Collected interviews with the New Zealand director of The Piano and Portrait of a Lady
In outstanding films that are sharply focused on unusual women Jane Campion has gained worldwide admiration and respect. This New Zealand director first attracted international attention with her 1989 film Sweetie, an acerbic study of two sisters in a wildly dysfunctional family. She followed this in 1990 with the television miniseries An Angel at My Table, based on the autobiography of New Zealand author Janet Frame. Subsequently released in theatres, the film chronicles the early trials of the young writer. Poor, timid, and physically awkward, Frame was misdiagnosed as schizophrenic and was scheduled for a lobotomy, but her success as a writer enabled her to escape this fate and won her fame and acceptance. In 1993 in yet another story about an extraordinary woman, Campion made the award-winning film The Piano. It starred Holly Hunter as the Victorian mail-order bride who refuses to speak. Arriving in New Zealand with her young daughter, the young Scottish widow confronts isolation in the wilderness and communicates only via her piano until she finds real love in her husband's neighbor, played by Harvey Keitel. Campion next adapted Henry James's The Portrait of a Lady, starring Nicole Kidman as Isabel Archer, a young American heiress seduced by a decadent pair of expatriates living in Italy.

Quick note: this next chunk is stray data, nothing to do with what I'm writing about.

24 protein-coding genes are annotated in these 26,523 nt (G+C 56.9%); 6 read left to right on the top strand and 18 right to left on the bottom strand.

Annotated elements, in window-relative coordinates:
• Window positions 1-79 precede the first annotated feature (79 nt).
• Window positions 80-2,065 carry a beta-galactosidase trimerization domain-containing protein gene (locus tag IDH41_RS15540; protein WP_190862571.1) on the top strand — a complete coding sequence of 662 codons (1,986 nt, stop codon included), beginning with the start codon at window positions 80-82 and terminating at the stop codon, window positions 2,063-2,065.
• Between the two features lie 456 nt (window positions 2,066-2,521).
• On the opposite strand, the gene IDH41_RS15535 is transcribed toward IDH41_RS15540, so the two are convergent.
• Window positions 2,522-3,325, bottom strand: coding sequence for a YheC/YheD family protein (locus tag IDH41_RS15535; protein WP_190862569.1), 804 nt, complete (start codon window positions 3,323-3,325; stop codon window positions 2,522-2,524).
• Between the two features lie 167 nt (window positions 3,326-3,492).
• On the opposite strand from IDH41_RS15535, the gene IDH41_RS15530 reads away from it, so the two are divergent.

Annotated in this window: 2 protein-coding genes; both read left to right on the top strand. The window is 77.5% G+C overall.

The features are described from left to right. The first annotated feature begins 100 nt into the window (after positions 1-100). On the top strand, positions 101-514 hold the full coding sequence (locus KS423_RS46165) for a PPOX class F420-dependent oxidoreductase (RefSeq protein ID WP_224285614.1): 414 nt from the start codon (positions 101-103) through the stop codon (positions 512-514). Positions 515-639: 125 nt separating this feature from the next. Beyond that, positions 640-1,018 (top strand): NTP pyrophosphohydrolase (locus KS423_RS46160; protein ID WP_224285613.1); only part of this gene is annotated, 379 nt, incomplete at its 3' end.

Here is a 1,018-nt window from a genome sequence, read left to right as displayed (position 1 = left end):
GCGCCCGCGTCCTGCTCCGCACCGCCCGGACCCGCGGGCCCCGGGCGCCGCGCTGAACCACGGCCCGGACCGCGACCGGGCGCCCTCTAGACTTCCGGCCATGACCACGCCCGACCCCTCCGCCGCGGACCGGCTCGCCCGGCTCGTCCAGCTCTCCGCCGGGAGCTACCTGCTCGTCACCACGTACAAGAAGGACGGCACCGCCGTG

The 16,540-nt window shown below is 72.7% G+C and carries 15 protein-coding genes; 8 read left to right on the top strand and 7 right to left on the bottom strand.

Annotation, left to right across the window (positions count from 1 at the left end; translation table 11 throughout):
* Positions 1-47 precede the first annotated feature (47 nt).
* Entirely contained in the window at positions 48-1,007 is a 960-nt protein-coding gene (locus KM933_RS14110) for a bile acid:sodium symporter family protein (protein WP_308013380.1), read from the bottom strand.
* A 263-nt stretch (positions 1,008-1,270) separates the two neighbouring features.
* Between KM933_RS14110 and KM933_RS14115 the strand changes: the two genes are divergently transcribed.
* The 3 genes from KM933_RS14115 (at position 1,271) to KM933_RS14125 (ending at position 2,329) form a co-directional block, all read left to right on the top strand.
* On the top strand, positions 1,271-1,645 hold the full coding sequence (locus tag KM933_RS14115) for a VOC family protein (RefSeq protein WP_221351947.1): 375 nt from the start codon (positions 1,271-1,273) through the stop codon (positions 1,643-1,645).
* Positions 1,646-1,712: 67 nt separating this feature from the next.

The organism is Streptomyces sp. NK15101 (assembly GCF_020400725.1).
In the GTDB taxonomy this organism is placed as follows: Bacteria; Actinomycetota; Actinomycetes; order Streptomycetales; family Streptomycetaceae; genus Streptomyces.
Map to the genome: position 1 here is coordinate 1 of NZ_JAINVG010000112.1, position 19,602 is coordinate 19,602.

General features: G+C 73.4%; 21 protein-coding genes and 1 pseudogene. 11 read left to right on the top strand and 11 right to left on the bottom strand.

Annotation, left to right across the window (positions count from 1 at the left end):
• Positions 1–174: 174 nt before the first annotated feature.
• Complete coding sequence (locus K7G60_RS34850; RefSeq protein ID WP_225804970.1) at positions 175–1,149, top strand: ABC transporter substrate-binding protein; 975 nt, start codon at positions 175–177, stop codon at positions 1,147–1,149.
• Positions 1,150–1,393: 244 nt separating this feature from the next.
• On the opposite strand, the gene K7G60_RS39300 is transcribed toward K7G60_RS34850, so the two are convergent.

In this collection of interviews Campion speaks of these films that have given women a revival as a strong screen presence. Campion tells of her early life in Wellington and of her training as a filmmaker in the 1980s at the Australian School of Film and Television. She speaks of those who have influenced her style and her experiences in making movies.
Campion received the Academy Award for Best Original Screenplay in 1993 and was the first woman director to win the Palme d'Or at Cannes.